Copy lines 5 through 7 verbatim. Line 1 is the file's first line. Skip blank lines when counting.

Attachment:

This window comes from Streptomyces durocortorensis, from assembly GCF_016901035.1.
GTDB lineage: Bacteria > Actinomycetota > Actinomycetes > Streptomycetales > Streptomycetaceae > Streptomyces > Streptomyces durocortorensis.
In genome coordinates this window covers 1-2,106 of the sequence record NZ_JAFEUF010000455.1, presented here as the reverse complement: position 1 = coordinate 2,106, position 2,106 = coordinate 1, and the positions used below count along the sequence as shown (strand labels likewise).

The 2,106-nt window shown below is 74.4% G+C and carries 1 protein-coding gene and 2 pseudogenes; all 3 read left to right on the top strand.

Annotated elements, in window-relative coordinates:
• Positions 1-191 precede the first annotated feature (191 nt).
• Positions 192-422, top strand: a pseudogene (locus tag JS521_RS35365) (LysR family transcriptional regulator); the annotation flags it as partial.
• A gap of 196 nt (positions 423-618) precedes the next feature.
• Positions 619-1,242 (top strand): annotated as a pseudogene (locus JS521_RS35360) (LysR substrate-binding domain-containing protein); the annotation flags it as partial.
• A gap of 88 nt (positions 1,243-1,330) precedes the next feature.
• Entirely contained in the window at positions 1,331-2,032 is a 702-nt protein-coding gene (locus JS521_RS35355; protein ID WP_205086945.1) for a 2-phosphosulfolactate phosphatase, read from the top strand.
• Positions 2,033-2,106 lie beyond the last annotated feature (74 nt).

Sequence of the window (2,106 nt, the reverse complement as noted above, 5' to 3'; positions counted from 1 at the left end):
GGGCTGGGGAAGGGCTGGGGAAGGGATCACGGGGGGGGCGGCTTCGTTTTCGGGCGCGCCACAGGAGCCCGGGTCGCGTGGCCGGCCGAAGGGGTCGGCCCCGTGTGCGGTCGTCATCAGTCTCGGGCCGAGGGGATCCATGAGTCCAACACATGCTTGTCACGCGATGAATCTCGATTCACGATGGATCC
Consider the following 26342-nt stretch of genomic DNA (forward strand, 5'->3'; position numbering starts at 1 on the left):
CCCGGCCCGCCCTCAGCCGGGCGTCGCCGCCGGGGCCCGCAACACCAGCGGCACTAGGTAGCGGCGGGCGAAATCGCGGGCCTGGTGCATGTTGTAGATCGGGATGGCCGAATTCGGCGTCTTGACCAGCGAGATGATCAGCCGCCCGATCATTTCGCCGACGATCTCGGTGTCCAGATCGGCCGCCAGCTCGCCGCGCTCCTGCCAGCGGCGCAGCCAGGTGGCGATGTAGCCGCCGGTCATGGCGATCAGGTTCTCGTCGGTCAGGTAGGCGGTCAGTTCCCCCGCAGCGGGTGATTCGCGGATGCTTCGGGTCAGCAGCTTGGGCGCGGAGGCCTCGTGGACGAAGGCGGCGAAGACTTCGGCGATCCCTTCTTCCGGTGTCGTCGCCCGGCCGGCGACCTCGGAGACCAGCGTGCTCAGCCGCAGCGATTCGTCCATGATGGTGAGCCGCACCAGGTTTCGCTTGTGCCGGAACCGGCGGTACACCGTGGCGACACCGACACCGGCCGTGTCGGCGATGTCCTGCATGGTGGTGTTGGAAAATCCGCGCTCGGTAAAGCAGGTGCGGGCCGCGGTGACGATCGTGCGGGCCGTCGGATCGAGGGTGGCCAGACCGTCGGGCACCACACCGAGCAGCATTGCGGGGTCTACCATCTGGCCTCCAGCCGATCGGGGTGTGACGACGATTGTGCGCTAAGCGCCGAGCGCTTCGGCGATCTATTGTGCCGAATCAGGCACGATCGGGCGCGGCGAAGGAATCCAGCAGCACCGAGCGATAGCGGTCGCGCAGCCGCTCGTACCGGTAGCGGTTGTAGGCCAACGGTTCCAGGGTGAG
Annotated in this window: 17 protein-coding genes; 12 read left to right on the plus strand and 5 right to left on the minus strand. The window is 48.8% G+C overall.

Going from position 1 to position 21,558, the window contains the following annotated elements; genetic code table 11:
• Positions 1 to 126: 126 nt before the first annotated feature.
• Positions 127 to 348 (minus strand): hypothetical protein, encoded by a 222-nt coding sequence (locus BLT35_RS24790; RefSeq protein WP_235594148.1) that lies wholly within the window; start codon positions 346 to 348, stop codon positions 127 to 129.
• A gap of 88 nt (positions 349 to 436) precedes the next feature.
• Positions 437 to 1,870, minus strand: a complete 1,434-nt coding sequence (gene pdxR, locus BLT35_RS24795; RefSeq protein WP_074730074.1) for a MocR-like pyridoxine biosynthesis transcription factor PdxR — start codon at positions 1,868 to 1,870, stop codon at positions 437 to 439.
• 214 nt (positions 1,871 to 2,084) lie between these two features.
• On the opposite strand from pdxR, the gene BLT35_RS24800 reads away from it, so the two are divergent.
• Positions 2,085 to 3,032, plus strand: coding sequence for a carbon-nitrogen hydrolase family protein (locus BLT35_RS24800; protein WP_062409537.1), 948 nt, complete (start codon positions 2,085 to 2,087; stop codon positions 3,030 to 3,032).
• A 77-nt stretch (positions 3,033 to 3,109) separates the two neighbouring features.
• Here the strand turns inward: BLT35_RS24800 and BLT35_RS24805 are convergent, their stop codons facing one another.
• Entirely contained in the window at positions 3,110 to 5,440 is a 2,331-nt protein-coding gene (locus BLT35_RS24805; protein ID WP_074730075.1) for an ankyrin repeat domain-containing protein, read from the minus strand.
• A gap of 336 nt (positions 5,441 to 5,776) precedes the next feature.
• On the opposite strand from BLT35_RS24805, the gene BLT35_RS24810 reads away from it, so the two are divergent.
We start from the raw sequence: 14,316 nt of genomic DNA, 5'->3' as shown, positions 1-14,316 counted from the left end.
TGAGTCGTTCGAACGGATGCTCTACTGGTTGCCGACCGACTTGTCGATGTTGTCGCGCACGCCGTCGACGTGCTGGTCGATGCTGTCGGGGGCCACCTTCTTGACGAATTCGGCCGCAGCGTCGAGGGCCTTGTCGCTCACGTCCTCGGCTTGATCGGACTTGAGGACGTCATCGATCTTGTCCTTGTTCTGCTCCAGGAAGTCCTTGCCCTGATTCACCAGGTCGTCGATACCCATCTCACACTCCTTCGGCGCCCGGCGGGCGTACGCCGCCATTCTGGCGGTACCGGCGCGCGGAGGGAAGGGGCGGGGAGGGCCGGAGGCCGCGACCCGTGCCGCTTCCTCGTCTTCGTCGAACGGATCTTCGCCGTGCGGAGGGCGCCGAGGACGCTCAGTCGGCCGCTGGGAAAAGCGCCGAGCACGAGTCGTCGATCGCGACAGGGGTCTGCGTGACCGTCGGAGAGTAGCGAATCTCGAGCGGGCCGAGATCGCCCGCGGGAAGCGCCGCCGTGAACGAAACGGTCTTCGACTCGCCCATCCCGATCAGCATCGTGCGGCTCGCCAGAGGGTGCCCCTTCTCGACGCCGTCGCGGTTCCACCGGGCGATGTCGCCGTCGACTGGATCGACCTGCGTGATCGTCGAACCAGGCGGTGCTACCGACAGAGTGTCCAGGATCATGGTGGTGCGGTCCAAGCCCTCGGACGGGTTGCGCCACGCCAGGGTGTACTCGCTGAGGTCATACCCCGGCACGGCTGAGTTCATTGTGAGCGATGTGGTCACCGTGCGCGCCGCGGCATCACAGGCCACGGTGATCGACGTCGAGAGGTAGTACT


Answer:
Annotated elements, in window-relative coordinates:
• Positions 1-191 precede the first annotated feature (191 nt).
• Positions 192-422, top strand: a pseudogene (locus tag JS521_RS35365) (LysR family transcriptional regulator); the annotation flags it as partial.